Feeds

Apple preps iOS fix as Germany warns of iPhone peril

Flick a slider, get rooted

Website security in corporate America

Apple plans to issue fixes for two security flaws that when exploited together allow attackers to remotely install malicious apps on iPhones, iPads, and iPod touches.

Although the critical vulnerabilities surfaced over the weekend, Apple officials didn't acknowledge them until Wednesday, the same day the German government warned that the vulnerabilities could be exploited when users viewed booby-trapped websites or email messages. No other user action is required.

CNET reported that an Apple spokeswoman issued a statement saying the company is aware of the bugs and “we have already developed a fix and it will be available to customers in an upcoming software update.” The statement didn't say when the update would be released.

So far, the only documented exploit of the bugs is on Jailbreakme.com, a site that makes it possible to jailbreak the Apple devices by doing nothing more than visiting the site and flicking a slider. The hack is innocuous and transparent, but there's nothing preventing malicious attackers from using the same vulnerabilities to do much more nefarious things — and that could happen soon, the German Federal Office for Information Security warned.

"It has to be expected that hackers will soon use the weak spots for attacks," the agency said in a statement. “This allows potential attackers access to the complete system, including administrator rights.”

The Jailbreakme site exploits two distinct iOS vulnerabilities to pull off the hack. The first exploits a bug in Apple software that parses fonts in PDF files. That allows hackers to inject code of their choosing into the document-viewing app. A second bug allows them to break out of a security sandbox built into the devices so the code can access the root of the device.

Without a doubt, the unpatched vulnerabilities are the most serious to hit an unlocked mobile device from Apple since the iPhone debuted in 2007. If we didn't know better, we'd think the bugs were spawned by Adobe or Microsoft, considering the minimal amount of user interaction required and the ability of a successful exploit to completely root a device.

As such, iPhone users may want to think twice about following links included in Twitter, chat messages, and emails until the patch is released. Websense has a list here of alternate browsers that require a user to click on a button before PDFs are opened.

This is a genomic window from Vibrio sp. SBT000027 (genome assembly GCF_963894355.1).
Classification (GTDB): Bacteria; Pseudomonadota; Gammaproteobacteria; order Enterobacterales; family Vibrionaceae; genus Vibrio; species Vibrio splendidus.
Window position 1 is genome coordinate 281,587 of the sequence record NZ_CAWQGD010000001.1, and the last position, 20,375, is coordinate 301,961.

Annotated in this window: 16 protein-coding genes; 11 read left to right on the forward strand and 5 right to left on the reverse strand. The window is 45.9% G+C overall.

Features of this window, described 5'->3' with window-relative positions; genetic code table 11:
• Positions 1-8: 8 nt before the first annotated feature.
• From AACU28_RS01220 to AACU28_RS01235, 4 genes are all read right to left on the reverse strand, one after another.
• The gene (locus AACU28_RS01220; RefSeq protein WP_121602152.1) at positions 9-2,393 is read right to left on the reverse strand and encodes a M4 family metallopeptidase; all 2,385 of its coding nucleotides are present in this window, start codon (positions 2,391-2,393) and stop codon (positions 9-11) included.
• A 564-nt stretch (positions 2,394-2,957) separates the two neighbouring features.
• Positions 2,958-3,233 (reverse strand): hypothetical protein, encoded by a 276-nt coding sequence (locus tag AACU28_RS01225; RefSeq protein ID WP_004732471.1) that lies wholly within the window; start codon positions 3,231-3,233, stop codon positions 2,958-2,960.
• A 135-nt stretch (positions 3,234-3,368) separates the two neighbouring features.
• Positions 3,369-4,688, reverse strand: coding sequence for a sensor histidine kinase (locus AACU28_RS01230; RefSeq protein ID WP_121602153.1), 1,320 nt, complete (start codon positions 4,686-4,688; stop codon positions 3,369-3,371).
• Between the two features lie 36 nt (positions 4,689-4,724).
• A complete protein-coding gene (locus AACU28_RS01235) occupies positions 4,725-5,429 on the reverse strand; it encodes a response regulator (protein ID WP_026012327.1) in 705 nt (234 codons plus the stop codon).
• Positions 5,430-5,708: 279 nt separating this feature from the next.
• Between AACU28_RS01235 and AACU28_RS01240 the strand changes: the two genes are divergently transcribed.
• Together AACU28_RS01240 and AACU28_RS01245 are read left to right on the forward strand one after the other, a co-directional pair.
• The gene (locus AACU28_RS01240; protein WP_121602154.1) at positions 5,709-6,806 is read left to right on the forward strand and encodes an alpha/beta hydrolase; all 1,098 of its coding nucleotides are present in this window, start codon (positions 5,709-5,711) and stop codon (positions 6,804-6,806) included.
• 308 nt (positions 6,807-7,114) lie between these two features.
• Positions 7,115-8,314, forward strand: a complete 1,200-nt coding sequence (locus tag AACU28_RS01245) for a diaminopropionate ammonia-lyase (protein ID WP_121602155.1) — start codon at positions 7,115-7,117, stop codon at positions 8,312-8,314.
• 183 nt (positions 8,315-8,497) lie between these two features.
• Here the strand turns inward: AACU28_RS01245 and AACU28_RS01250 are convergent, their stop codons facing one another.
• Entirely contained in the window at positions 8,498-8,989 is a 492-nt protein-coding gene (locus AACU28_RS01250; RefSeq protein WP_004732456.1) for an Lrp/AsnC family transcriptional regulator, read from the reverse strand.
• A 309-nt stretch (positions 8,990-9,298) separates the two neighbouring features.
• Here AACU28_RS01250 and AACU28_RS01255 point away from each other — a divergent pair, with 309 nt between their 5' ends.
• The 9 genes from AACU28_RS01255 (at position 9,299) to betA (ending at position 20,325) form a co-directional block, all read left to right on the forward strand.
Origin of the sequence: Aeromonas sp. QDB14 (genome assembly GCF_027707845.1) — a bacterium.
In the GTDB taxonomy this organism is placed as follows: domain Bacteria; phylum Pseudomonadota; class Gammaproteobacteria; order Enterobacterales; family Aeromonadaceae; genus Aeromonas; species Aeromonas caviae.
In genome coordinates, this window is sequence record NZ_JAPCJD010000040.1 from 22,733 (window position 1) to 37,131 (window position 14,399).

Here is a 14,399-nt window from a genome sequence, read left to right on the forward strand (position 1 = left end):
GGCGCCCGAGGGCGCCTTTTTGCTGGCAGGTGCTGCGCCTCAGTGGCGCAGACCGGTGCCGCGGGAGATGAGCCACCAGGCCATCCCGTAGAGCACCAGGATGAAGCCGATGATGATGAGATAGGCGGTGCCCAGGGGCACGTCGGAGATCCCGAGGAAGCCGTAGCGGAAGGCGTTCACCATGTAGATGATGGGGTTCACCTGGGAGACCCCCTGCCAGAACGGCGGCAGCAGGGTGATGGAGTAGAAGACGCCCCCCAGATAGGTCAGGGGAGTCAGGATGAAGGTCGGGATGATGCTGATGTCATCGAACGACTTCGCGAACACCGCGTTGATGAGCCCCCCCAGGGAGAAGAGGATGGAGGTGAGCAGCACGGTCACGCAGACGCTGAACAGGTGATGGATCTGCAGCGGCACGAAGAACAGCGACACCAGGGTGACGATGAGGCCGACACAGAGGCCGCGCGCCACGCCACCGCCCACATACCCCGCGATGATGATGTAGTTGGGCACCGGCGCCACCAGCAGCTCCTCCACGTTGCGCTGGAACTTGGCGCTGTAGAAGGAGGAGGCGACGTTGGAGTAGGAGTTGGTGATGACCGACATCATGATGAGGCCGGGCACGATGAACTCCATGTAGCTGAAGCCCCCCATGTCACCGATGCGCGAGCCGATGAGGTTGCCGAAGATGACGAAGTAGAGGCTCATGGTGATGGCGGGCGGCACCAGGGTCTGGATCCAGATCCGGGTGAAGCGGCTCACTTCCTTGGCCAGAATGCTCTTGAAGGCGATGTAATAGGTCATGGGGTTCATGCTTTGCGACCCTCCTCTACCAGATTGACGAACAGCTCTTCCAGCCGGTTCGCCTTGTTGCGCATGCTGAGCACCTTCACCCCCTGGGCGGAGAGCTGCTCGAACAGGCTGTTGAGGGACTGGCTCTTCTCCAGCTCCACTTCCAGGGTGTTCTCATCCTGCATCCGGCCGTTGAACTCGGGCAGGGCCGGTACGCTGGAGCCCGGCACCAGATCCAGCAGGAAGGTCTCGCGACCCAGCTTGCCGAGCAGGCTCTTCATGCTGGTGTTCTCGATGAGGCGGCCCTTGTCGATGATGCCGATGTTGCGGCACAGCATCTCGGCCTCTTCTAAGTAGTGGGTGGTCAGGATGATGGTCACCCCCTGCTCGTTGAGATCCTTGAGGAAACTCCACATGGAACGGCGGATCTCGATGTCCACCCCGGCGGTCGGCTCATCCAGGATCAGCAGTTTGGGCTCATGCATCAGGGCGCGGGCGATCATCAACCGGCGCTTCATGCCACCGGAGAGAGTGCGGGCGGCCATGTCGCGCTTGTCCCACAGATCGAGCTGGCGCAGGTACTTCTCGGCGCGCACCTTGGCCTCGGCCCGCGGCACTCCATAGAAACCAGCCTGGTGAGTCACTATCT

But because iPhones by default automatically open PDFs included in email, truly paranoid users may want to hold off checking email until the patch is released. ®

Protecting users from Firesheep and other Sidejacking attacks with SSL

More from The Register

next story
Early result from Scots indyref vote? NAW, Jimmy - it's a SCAM
Anyone claiming to know before tomorrow is telling porkies
Home Depot: 56 million bank cards pwned by malware in our tills
That's about 50 per cent bigger than the Target tills mega-hack
Hackers pop Brazil newspaper to root home routers
Step One: try default passwords. Step Two: Repeat Step One until success
UK.gov lobs another fistful of change at SME infosec nightmares
Senior Lib Dem in 'trying to be relevant' shocker. It's only taxpayers' money, after all
Critical Adobe Reader and Acrobat patches FINALLY make it out
Eight vulns healed, including XSS and DoS paths
Spies would need SUPER POWERS to tap undersea cables
Why mess with armoured 10kV cables when land-based, and legal, snoop tools are easier?
TOR users become FBI's No.1 hacking target after legal power grab
Be afeared, me hearties, these scoundrels be spying our signals
Blood-crazed Microsoft axes Trustworthy Computing Group
Security be not a dirty word, me Satya. But crevice, bigod...
prev story

Whitepapers

Secure remote control for conventional and virtual desktops
Balancing user privacy and privileged access, in accordance with compliance frameworks and legislation. Evaluating any potential remote control choice.
WIN a very cool portable ZX Spectrum
Win a one-off portable Spectrum built by legendary hardware hacker Ben Heck
Storage capacity and performance optimization at Mizuno USA
Mizuno USA turn to Tegile storage technology to solve both their SAN and backup issues.
High Performance for All
While HPC is not new, it has traditionally been seen as a specialist area – is it now geared up to meet more mainstream requirements?
The next step in data security
With recent increased privacy concerns and computers becoming more powerful, the chance of hackers being able to crack smaller-sized RSA keys increases.